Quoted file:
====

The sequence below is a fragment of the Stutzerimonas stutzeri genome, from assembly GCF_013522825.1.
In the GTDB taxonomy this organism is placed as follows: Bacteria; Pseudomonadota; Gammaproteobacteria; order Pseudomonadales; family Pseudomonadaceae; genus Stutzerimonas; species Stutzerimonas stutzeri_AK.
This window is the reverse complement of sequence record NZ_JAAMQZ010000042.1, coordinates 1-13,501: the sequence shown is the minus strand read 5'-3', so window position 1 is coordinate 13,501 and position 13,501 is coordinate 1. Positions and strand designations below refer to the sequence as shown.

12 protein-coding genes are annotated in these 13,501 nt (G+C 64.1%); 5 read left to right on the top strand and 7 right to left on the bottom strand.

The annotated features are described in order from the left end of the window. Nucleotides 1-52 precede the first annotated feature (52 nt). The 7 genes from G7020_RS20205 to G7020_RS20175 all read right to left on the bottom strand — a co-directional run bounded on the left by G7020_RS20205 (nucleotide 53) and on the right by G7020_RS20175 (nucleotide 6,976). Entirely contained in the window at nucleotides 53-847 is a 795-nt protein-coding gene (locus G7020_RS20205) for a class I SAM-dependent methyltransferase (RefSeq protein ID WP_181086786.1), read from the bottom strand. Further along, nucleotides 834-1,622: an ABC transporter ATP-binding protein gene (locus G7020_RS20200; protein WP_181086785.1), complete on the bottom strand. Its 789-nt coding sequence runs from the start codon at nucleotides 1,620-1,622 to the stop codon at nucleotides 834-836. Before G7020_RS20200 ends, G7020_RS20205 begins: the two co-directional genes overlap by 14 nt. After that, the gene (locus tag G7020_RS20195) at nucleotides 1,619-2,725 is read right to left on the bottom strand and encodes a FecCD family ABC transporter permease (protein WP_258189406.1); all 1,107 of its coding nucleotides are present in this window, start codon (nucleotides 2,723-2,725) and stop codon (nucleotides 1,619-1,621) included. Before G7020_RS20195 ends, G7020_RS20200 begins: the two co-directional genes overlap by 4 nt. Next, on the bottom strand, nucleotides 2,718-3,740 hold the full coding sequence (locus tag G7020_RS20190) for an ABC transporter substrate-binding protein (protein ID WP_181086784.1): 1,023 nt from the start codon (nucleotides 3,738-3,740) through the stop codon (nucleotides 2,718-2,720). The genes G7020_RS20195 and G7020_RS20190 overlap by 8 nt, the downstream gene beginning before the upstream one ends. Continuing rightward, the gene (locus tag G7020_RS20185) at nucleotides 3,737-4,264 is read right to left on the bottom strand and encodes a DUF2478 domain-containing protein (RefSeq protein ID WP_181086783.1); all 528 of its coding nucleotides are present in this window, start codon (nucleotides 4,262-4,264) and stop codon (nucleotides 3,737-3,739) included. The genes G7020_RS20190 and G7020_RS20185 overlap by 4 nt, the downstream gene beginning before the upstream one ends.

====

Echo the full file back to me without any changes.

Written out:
The sequence below is a fragment of the Stutzerimonas stutzeri genome, from assembly GCF_013522825.1.
In the GTDB taxonomy this organism is placed as follows: Bacteria; Pseudomonadota; Gammaproteobacteria; order Pseudomonadales; family Pseudomonadaceae; genus Stutzerimonas; species Stutzerimonas stutzeri_AK.
This window is the reverse complement of sequence record NZ_JAAMQZ010000042.1, coordinates 1-13,501: the sequence shown is the minus strand read 5'-3', so window position 1 is coordinate 13,501 and position 13,501 is coordinate 1. Positions and strand designations below refer to the sequence as shown.

12 protein-coding genes are annotated in these 13,501 nt (G+C 64.1%); 5 read left to right on the top strand and 7 right to left on the bottom strand.

The annotated features are described in order from the left end of the window. Nucleotides 1-52 precede the first annotated feature (52 nt). The 7 genes from G7020_RS20205 to G7020_RS20175 all read right to left on the bottom strand — a co-directional run bounded on the left by G7020_RS20205 (nucleotide 53) and on the right by G7020_RS20175 (nucleotide 6,976). Entirely contained in the window at nucleotides 53-847 is a 795-nt protein-coding gene (locus G7020_RS20205) for a class I SAM-dependent methyltransferase (RefSeq protein ID WP_181086786.1), read from the bottom strand. Further along, nucleotides 834-1,622: an ABC transporter ATP-binding protein gene (locus G7020_RS20200; protein WP_181086785.1), complete on the bottom strand. Its 789-nt coding sequence runs from the start codon at nucleotides 1,620-1,622 to the stop codon at nucleotides 834-836. Before G7020_RS20200 ends, G7020_RS20205 begins: the two co-directional genes overlap by 14 nt. After that, the gene (locus tag G7020_RS20195) at nucleotides 1,619-2,725 is read right to left on the bottom strand and encodes a FecCD family ABC transporter permease (protein WP_258189406.1); all 1,107 of its coding nucleotides are present in this window, start codon (nucleotides 2,723-2,725) and stop codon (nucleotides 1,619-1,621) included. Before G7020_RS20195 ends, G7020_RS20200 begins: the two co-directional genes overlap by 4 nt. Next, on the bottom strand, nucleotides 2,718-3,740 hold the full coding sequence (locus tag G7020_RS20190) for an ABC transporter substrate-binding protein (protein ID WP_181086784.1): 1,023 nt from the start codon (nucleotides 3,738-3,740) through the stop codon (nucleotides 2,718-2,720). The genes G7020_RS20195 and G7020_RS20190 overlap by 8 nt, the downstream gene beginning before the upstream one ends. Continuing rightward, the gene (locus tag G7020_RS20185) at nucleotides 3,737-4,264 is read right to left on the bottom strand and encodes a DUF2478 domain-containing protein (RefSeq protein ID WP_181086783.1); all 528 of its coding nucleotides are present in this window, start codon (nucleotides 4,262-4,264) and stop codon (nucleotides 3,737-3,739) included. The genes G7020_RS20190 and G7020_RS20185 overlap by 4 nt, the downstream gene beginning before the upstream one ends.